The VAT Service in collaboration with the Ghana Union of Traders Association (GUTA) has come out with a method that they hope would entice retailers in the informal sector to pay VAT.
The Commissioner of the VAT Service, Mr Anthony Ewereko Minlah, said the standard VAT system, which is currently in operation, makes it difficult for people in the informal sector to do the necessary calculation and file the appropriate VAT returns.
The new method, VAT Flat Rate Scheme (FRS), which is currently in parliament would ease all the difficulties associated with the processing of the standard system.
Mr Minlah noted that the new scheme is not a new tax system but, "it is just the mode of collection to suit the informal sector".
Some of the challenges the VAT Service faces under the current scheme include high non-filing rate, high incidence of non-issuance of invoices and low revenue contribution from the informal retail sector.
Giving more insight into the new system, Mr Anthony Ackah-Mensah, head of Training and Development Unit of the Service said, "The scheme is a VAT collection/accounting mechanism that applies a marginal tax percentage representing net VAT payable on the value of taxable goods supplied".
He said FRS traders would charge a marginal 3% of tax on their taxable supplies and not 15% as it is now. "The VAT Flat Rate Scheme is an alternative to the invoice credit method of VAT accounting."
Mr. Ackah-Mensah said the informal retail sector would operate the system with ease, which would therefore reduce the burden of compliance and lead to the widening of the tax net.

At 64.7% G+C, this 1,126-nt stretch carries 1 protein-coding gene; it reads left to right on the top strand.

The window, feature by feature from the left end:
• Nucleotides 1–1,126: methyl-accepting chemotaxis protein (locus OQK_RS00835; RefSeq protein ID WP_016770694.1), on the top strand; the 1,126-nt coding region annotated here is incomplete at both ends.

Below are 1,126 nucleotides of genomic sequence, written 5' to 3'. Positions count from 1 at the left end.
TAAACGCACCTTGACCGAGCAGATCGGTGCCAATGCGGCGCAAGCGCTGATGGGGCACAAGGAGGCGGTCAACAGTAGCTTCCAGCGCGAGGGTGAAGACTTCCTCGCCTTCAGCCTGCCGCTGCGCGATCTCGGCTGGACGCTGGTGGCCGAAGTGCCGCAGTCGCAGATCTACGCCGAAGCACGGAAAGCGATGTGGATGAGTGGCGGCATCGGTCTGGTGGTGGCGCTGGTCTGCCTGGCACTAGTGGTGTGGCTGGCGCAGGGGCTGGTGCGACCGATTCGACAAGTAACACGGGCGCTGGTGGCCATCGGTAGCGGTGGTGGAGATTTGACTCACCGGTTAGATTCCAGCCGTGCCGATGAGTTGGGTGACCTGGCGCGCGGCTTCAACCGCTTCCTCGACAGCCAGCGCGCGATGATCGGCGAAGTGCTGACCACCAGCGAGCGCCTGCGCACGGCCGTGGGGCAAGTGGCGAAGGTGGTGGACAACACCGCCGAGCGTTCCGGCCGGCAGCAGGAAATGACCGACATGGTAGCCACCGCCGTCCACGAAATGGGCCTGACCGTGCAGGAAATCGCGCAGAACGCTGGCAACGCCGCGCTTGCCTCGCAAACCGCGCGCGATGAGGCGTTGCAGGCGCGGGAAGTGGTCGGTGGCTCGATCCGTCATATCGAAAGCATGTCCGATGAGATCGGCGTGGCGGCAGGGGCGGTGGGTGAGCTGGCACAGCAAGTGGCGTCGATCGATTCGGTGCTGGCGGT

When the system comes to effect all taxable items under the current standard VAT would remain unchanged, likewise the items that are not taxable.
The FRS is to be restricted to only retailers of goods who make a business turnover of ¢100,000,000 per annum but, whose annual turnover does not exceed ¢1.2 billion per annum.
He said those with yearly turnover exceeding ¢1.2 billion would still remain under the standard or the regular VAT scheme.
He enumerated some of the benefits of the FRS as easier record-keeping, simpler to operate, social acceptability of the rate, simplified and easy to complete return form, increase in tax base of VAT registered traders and non-submission of repayment returns.
Nii Ayi Aryeetey, an Assistant Commissioner at VAT Service said the service would undertake a series of educational programmes to get the informal sector and the public to understand and appreciate the new scheme.
He said there would be strict enforcement of FRS and warned traders that VAT Service would sanction defaulters accordingly.
Mr Aryeetey appealed to the general public to demand receipt for any VAT taxable items they purchased.
A leading member of the Ghana Union of Traders Association, Mr Ofori said the system is workable for his members and pledged the full support of the association to ensure smooth operation of the FRS.